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When Argentina splashed back into the international capital markets last month with the largest emerging market bond sale ever, Jamie Dimon, chief executive of JPMorgan, made a point of personally congratulating his staff on a job well done. 

But in Buenos Aires the $16.5bn debt issue, led by JPMorgan and three other global banks, conjured up more mixed feelings — especially as Argentina has long had a turbulent relationship with Wall Street that is now being rekindled after a series of high-profile appointments in the new government of Mauricio Macri. 

No bank is better represented than JPMorgan, with former employees including Alfonso Prat-Gay, the finance minister; Luis Caputo, the finance secretary; and Miguel Gutiérrez, the chairman of YPF, the state-controlled energy company. Others like Deutsche Bank, Goldman Sachs, Barclays and Morgan Stanley all boast former employees in high places in Mr Macri’s government, in stark contrast to an openly hostile attitude towards global finance under the previous populist administration of Cristina Fernández de Kirchner. 

“It feels a bit like an old boy’s club here right now. There are a lot of Wall Street alumni running around,” said Walter Molano, chief economist at BCP Securities, an emerging markets broker, during a recent visit to Buenos Aires. 

The proliferation of financially savvy officials in Mr Macri’s government lends it more credibility with bankers, a vital element in luring money back into an economy starved of investment after a decade of interventionist policies. For Mr Macri, investment is the key to unlocking the potential in Argentina’s economy, which is expected to contract this year. 

“The market has been giving us a lot of credibility,” says one senior official in Mr Macri’s administration. “Everyone knows us, we are already a part of the community. So they listen to you, and understand you — many even agree with you. They couldn’t even understand the guys who came before us,” he said. 

Wall Street became the nexus of an Argentine diaspora after the country became the most active emerging market in the capital markets during the 1990s. Other Argentines moved abroad after investment banks shut local offices following the country’s financial crash in 2001. Many went on to develop successful careers at banks such as JPMorgan, where several Argentines today hold key positions, such as Daniel Pinto, the head of its investment banking arm who is tipped as a possible successor to Mr Dimon. 

“A lot of Argentines working abroad have decided to come back to do their bit to support this moment of change,” said an official who worked for a big US bank for many years.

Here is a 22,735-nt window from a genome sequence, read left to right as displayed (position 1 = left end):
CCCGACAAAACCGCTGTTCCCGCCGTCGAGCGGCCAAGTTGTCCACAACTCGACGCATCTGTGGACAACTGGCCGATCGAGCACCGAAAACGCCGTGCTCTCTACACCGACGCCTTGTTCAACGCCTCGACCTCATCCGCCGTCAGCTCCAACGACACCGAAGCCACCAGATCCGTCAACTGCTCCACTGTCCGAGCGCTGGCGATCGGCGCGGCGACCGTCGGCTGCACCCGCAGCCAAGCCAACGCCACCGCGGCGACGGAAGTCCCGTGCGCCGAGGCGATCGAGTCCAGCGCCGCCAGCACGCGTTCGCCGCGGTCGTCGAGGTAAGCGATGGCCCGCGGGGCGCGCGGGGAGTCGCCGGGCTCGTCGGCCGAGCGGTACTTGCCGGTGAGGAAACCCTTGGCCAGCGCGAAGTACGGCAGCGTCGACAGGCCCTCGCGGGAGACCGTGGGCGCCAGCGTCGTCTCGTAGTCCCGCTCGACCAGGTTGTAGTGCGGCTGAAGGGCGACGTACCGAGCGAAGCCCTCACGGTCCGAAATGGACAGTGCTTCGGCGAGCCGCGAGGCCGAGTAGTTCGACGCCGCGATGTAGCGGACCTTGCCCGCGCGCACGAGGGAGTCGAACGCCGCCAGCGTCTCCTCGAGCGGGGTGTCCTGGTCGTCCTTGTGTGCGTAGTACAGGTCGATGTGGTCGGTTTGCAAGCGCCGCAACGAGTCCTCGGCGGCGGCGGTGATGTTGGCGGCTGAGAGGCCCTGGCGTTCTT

Like many of their peers in Latin America and beyond who have returned to work in booming home countries, Argentina’s incipient economic recovery has prompted many to come back to participate in the turnround of their country that was long branded as a pariah — just as the previous administration viewed “savage capitalism” with deep suspicion. 

Indeed, writing earlier this year in Página 12, a newspaper that supported the previous government, Alfredo Zaiat ridiculed comparisons of Mr Macri’s cabinet with the all-star players of Spain’s Barcelona football club, in contrast with what many saw as a dearth of competent officials in the outgoing administration. 

“Rather than Barcelona, they are demonstrating themselves to be a bunch of amateur players whose knowledge of financial affairs only serves the interests of their former employers,” Mr Zaiat wrote in a column entitled “JP to power”, referring to the US bank. 

“You could write a book about Argentina’s relationship with Wall Street,” said Agustin Honig, managing director at AdCap, an investment bank in Buenos Aires. He recalls the 2001 crisis that brought down the government of Fernando de la Rúa, who was forced to flee the presidential palace by helicopter in the days before what was then the biggest sovereign debt default in history. 

“De la Rúa’s government did whatever Wall Street told them to do and the country blew up. Over the last five years, they didn’t do anything that Wall Street recommended, but investors have been piling into Argentine assets,” he added. 

The animosity between Argentina’s government and Wall Street may have subsided, but some observers worry that Mr Macri’s banker-heavy cabinet may not be so well equipped to cope with some of the real-world problems he faces. That includes unruly trade unions fighting to defend Argentines fearful of losing their jobs and struggling to pay their monthly bills as double-digit inflation bites. 

“Markets are more rational and have been rooting for Argentina,” says Diego Ferro, an Argentine portfolio manager at Greylock Capital Management in New York. “So far things have been working out for the government, but they have been dealing with issues that come within their area of expertise — the financial markets. The real challenge starts now,” he says.

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